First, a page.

The Academy Awards Break Film Twitter with New Category and Broadcast Changes

or something I've heard referred to as irrelevant and out of touch with society for years, the Academy of Motion Picture Arts and Sciences, aka AMPAS, aka the organization that runs the Academy Awards, sure did blow up film Twitter yesterday. The Academy announced three new changes that will impact how the Oscars work starting next year.

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Clinical Review (Film, 2017)

In Clinical, a psychiatrist shifts her focus from trauma patients to more everyday concerns after a traumatic incident with a former patient. A young woman attacked her in her office after her treatments did not go as planned. The psychiatrist is making great progress until a trauma patient begs her for help. Giving her time to the new patient is enough to send her own life spiraling into a nightmare of anxiety and hallucinations.

Clinical has the bones of something good. This kind of psychological thriller can either be really effective or really dull. The plot, though predictable, is well-written and does add up to a cohesive whole. It's just not executed well.

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Veronica Review (Film, 2018)

On paper, Veronica has no right to be as good as it is. The plot description is riddled with horror cliches, including the dreaded "based on a true story" text. There's even a marketing campaign for its Netflix release about how people are turning it off because it's too scary to finish (at least a dozen of those articles popped up shortly after the release, and more followed--it's purely advertising, and it’s good).

It's a horror film about a teenage girl, immature for her age, attending a Catholic school and caring for her siblings while her single working mother runs a bar to keep everyone afloat. The girl decides to use a Ouija board to summon the spirit of her dead father and unleashes a living hell on her family instead. Complete with creepy stern nuns, rampant hormones, mysterious cuts and bruises, and not one, not two, but three significantly younger children who are equally creepy as they are cute, and you should have, in 2018, a mess.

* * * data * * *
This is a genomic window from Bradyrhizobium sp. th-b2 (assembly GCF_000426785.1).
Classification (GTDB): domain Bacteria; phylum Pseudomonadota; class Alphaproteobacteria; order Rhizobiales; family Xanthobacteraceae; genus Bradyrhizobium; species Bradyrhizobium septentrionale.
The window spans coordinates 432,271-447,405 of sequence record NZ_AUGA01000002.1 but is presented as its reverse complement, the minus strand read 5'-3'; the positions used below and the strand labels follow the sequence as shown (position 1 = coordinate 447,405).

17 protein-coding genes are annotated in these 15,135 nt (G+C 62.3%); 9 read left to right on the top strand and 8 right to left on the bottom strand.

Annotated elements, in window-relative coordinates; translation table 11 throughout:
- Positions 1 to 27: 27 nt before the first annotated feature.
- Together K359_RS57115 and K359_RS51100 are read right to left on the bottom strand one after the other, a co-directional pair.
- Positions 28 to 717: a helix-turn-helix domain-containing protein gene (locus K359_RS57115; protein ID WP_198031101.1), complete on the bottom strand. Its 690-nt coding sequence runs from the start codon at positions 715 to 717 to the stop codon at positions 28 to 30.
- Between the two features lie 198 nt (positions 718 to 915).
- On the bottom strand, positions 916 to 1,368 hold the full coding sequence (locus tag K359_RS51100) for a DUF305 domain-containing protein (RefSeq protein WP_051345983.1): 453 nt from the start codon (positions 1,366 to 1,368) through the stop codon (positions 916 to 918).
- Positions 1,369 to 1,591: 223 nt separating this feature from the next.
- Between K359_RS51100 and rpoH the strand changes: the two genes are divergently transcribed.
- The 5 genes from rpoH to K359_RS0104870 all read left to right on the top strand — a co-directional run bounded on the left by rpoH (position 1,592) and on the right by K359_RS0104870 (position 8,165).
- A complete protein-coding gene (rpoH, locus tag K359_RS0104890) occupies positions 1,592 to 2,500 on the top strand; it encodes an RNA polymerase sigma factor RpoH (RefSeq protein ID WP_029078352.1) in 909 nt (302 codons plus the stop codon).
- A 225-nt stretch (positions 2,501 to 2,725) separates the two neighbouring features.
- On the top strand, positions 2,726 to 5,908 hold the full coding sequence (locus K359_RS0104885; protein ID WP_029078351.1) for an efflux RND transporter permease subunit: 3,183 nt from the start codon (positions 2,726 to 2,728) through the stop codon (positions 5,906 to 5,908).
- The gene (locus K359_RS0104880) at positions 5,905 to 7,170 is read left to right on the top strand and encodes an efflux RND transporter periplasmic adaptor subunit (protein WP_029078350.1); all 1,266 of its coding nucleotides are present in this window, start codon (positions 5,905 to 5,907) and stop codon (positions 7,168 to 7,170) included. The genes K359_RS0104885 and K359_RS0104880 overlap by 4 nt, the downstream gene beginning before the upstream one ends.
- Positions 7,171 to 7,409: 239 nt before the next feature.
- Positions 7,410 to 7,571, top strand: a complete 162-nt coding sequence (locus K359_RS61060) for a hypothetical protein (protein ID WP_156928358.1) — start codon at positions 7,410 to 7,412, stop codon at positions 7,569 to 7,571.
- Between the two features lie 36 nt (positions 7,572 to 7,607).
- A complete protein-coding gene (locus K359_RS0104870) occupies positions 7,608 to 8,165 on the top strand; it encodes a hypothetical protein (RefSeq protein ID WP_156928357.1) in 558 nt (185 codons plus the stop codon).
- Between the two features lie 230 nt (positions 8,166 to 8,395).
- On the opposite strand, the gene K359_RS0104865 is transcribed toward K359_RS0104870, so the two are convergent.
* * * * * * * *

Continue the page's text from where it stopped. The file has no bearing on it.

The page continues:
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Verónica Review (Film, 2017)

Verónica is a psychological horror film from directors Carlos Algara and Alejandro Martinez-Beltran and screenwriters Carlos Algara and Tomas Nepomuceno. It is a familiar story told with beautiful style and precise editing. 

A psychologist takes on a new patient, the titular Verónica, who is referred to her by another doctor who cannot complete the treatment. The psychologist and her new patient work together in a remote home in the woods, sharing a living space between therapy sessions. Something is clearly wrong with Verónica, a young woman with horrific nightmares that lead her to sexual desire and longing when she wakes up. The problem is the psychologist cannot get her hands on Verónica's previous case files. She's starting from square one on a patient who clearly has a history of treatment, and that patient will use her knowledge to manipulate, confuse, and terrify the doctor as much as possible in our out of therapy sessions.

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Beatriz at Dinner Review (Film, 2017)

Beatriz, an alternative therapist specializing in all kinds of healing, winds up spending the night at her client's mansion for a dinner party. She is a Mexican immigrant and environmentalist, surrounded for the night by a group of cutthroat white business people. The night is to celebrate a controversial business deal years in the making, but Beatriz will not go through the night silent. 

Beatriz at Dinner is a quiet film from director Miguel Arteta and screenwriter Mike White. I could imagine it working very well as a stageplay, which for me is a compliment. Film is a visual medium and it's rare to come across a screenplay with dialogue and narrative structure so sound it could be lifted and placed (with minor alterations to minimize set changes) right on a stage, where imagination has to fill in the gaps. The dialogue feels quite natural even when White is serving friction and Arteta is setting up Beatriz for a hard spike into the beliefs of the other dinner guests.

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Skins Review (Film, 2018)

Content Warning: Skins is an anthology film where many stories intersect around sexual abuse.

Skins (Pieles) is the debut feature length film from writer/director Eduardo Casanova. He is an actor turned director who called on every resource he had--namely a phenomenal group of actors he had performed with before--to craft an ambitious film.

Skins is an anthology film about people with physical deformities trying to find respect in a world that casts them aside. It's also a film about people who fetishize physical deformities. These worlds intersect around a brothel specializing in any kind of person you want.

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